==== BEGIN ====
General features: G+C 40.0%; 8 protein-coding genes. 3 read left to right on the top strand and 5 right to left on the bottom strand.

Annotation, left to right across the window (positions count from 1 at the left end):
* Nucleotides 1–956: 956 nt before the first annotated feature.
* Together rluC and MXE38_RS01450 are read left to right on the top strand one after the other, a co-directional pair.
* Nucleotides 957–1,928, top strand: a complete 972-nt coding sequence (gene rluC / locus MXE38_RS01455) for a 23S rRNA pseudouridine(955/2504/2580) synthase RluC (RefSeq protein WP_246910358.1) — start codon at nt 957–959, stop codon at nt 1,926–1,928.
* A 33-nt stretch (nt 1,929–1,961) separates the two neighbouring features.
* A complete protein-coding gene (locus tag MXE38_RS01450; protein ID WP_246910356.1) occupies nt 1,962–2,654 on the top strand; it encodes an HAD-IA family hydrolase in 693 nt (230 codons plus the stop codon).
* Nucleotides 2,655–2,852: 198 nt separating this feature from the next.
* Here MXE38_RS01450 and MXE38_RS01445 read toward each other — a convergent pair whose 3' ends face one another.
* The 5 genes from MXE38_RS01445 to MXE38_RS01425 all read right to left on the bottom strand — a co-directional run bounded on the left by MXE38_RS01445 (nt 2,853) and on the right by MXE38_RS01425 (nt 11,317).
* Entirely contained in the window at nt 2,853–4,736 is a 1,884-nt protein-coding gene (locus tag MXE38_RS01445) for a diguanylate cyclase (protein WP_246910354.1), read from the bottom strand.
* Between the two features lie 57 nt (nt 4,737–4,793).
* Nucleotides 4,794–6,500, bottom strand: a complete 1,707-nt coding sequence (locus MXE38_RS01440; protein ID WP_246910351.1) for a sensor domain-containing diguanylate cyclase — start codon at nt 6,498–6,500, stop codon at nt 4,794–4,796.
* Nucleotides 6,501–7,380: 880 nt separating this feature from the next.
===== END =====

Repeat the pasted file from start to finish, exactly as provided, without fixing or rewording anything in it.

General features: G+C 40.0%; 8 protein-coding genes. 3 read left to right on the top strand and 5 right to left on the bottom strand.

Annotation, left to right across the window (positions count from 1 at the left end):
* Nucleotides 1–956: 956 nt before the first annotated feature.
* Together rluC and MXE38_RS01450 are read left to right on the top strand one after the other, a co-directional pair.
* Nucleotides 957–1,928, top strand: a complete 972-nt coding sequence (gene rluC / locus MXE38_RS01455) for a 23S rRNA pseudouridine(955/2504/2580) synthase RluC (RefSeq protein WP_246910358.1) — start codon at nt 957–959, stop codon at nt 1,926–1,928.
* A 33-nt stretch (nt 1,929–1,961) separates the two neighbouring features.
* A complete protein-coding gene (locus tag MXE38_RS01450; protein ID WP_246910356.1) occupies nt 1,962–2,654 on the top strand; it encodes an HAD-IA family hydrolase in 693 nt (230 codons plus the stop codon).
* Nucleotides 2,655–2,852: 198 nt separating this feature from the next.
* Here MXE38_RS01450 and MXE38_RS01445 read toward each other — a convergent pair whose 3' ends face one another.
* The 5 genes from MXE38_RS01445 to MXE38_RS01425 all read right to left on the bottom strand — a co-directional run bounded on the left by MXE38_RS01445 (nt 2,853) and on the right by MXE38_RS01425 (nt 11,317).
* Entirely contained in the window at nt 2,853–4,736 is a 1,884-nt protein-coding gene (locus tag MXE38_RS01445) for a diguanylate cyclase (protein WP_246910354.1), read from the bottom strand.
* Between the two features lie 57 nt (nt 4,737–4,793).
* Nucleotides 4,794–6,500, bottom strand: a complete 1,707-nt coding sequence (locus MXE38_RS01440; protein ID WP_246910351.1) for a sensor domain-containing diguanylate cyclase — start codon at nt 6,498–6,500, stop codon at nt 4,794–4,796.
* Nucleotides 6,501–7,380: 880 nt separating this feature from the next.